Khalifa Umar bin al-Khattab - Conquest Of Rayy

Khalifa Umar bin al-Khattab - Conquest Of Rayy

After the conquest of Hamadan the Muslims had appointed Khusrau Shanum the Governor of the District under the suzerainty of the Muslims. The Governor betrayed his trust, and when the Muslims were campaigning against Isfahan, he acted in a way prejudicial to the interests of the Muslims.

Umar ordered a campaign against Hamadan and Rayy. The command was entrusted to Nuaim bin Muqarrin. Some time in January 642 Nueim bin Muqarrin marched with his forces from Nihawand to Hamadan. The city was invested. The Persians were defeated and the city was recaptured. Khusrau Shanum was deposed and another Governor was appointed in his stead.

Leaving a detachment at Hamadan, Nuaim proceeded to Qaxween. At Waj Ruz a few miles from Qazween the Muslims met a large Persian army led by Isfandiar, a brother of the late Rustam. A bloody battle followed in which the Persians were defeated and driven back. Some Persians fled to Rayy and some to Azarbaijan.

From Waj Ruz the Muslim army marched to Rayy. The city of Rayy was strongly fortified and heavily defended. The Muslims invested the city. The siege proceeded for about a week. One night Muslims discovered an opening in the city walls through which the Muslim forces entered. Taken by surprise the Persian garrison surrendered. Rayy was sacked and a considerable booty was taken. The Persians agreed to pay Jizya and peace was restored.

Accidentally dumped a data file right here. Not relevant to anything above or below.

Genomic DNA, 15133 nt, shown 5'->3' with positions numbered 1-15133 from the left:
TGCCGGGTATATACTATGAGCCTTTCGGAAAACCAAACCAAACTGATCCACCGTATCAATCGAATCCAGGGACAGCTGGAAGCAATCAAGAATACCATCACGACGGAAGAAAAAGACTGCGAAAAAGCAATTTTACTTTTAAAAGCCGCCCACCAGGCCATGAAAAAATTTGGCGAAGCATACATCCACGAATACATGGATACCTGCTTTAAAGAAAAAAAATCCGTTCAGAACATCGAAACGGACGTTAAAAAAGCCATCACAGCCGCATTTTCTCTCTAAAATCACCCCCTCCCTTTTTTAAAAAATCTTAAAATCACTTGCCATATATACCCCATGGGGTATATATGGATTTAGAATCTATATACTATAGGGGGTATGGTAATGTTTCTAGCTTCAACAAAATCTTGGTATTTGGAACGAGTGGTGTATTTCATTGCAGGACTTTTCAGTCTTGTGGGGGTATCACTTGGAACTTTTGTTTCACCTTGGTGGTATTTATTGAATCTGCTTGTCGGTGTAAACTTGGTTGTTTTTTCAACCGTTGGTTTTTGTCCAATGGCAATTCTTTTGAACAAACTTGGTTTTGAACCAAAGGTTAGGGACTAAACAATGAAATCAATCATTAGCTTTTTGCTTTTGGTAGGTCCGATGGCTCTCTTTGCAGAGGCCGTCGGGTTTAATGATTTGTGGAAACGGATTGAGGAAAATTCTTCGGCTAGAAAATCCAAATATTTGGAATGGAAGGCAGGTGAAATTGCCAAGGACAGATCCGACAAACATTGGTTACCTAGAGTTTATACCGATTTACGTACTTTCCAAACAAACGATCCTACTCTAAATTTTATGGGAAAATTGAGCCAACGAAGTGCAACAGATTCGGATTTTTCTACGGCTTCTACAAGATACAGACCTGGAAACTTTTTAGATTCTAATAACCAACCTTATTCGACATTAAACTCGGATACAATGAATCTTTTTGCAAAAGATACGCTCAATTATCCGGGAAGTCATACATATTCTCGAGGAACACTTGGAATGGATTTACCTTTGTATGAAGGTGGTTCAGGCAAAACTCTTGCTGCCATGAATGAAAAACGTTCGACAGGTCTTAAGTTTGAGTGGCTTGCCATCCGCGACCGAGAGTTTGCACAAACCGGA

Nuaim established himself at Rayy and sent columns under his brother Suwaid to subdue the adjoining region. Suweid marched to Demawand where after some show of resistance the Persians surrendered. From Demawand the Muslim army proceeded to Damaghan. There was a confrontation but the Persians were beaten, and they surrendered agreeing to pay Jizya. Then the Muslims marched to Gurgan. Here no resistance was offered, and the Persians surrendered agreeing to pay Jizya.

By April 642 the Rayy campaign had come to a successful close. By the conquest of Isfaban and Ravy the Muslims had succeeded in driving a broad wedge in the centre of Persia, severing the north from the south. The Persian empire now lay bleeding.